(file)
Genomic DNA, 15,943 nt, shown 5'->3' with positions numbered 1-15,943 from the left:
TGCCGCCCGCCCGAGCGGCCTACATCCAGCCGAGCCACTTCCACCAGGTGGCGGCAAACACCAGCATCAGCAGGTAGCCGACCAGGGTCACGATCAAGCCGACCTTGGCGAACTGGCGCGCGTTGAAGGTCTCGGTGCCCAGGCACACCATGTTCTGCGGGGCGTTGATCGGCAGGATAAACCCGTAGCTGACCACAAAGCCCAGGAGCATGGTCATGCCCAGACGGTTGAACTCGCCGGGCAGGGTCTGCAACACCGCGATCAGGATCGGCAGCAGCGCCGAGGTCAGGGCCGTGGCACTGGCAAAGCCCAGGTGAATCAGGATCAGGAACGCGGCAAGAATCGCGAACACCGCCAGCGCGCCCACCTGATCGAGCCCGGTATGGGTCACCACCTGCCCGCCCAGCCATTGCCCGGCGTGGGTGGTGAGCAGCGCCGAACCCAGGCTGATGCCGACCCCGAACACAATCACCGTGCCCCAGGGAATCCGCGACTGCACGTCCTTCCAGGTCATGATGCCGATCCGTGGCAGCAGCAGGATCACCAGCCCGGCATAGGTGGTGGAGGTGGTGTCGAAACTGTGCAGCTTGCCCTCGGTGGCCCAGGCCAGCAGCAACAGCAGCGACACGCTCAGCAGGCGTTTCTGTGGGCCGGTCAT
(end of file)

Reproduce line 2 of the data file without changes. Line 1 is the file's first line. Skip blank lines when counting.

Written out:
TGCCGCCCGCCCGAGCGGCCTACATCCAGCCGAGCCACTTCCACCAGGTGGCGGCAAACACCAGCATCAGCAGGTAGCCGACCAGGGTCACGATCAAGCCGACCTTGGCGAACTGGCGCGCGTTGAAGGTCTCGGTGCCCAGGCACACCATGTTCTGCGGGGCGTTGATCGGCAGGATAAACCCGTAGCTGACCACAAAGCCCAGGAGCATGGTCATGCCCAGACGGTTGAACTCGCCGGGCAGGGTCTGCAACACCGCGATCAGGATCGGCAGCAGCGCCGAGGTCAGGGCCGTGGCACTGGCAAAGCCCAGGTGAATCAGGATCAGGAACGCGGCAAGAATCGCGAACACCGCCAGCGCGCCCACCTGATCGAGCCCGGTATGGGTCACCACCTGCCCGCCCAGCCATTGCCCGGCGTGGGTGGTGAGCAGCGCCGAACCCAGGCTGATGCCGACCCCGAACACAATCACCGTGCCCCAGGGAATCCGCGACTGCACGTCCTTCCAGGTCATGATGCCGATCCGTGGCAGCAGCAGGATCACCAGCCCGGCATAGGTGGTGGAGGTGGTGTCGAAACTGTGCAGCTTGCCCTCGGTGGCCCAGGCCAGCAGCAACAGCAGCGACACGCTCAGCAGGCGTTTCTGTGGGCCGGTCAT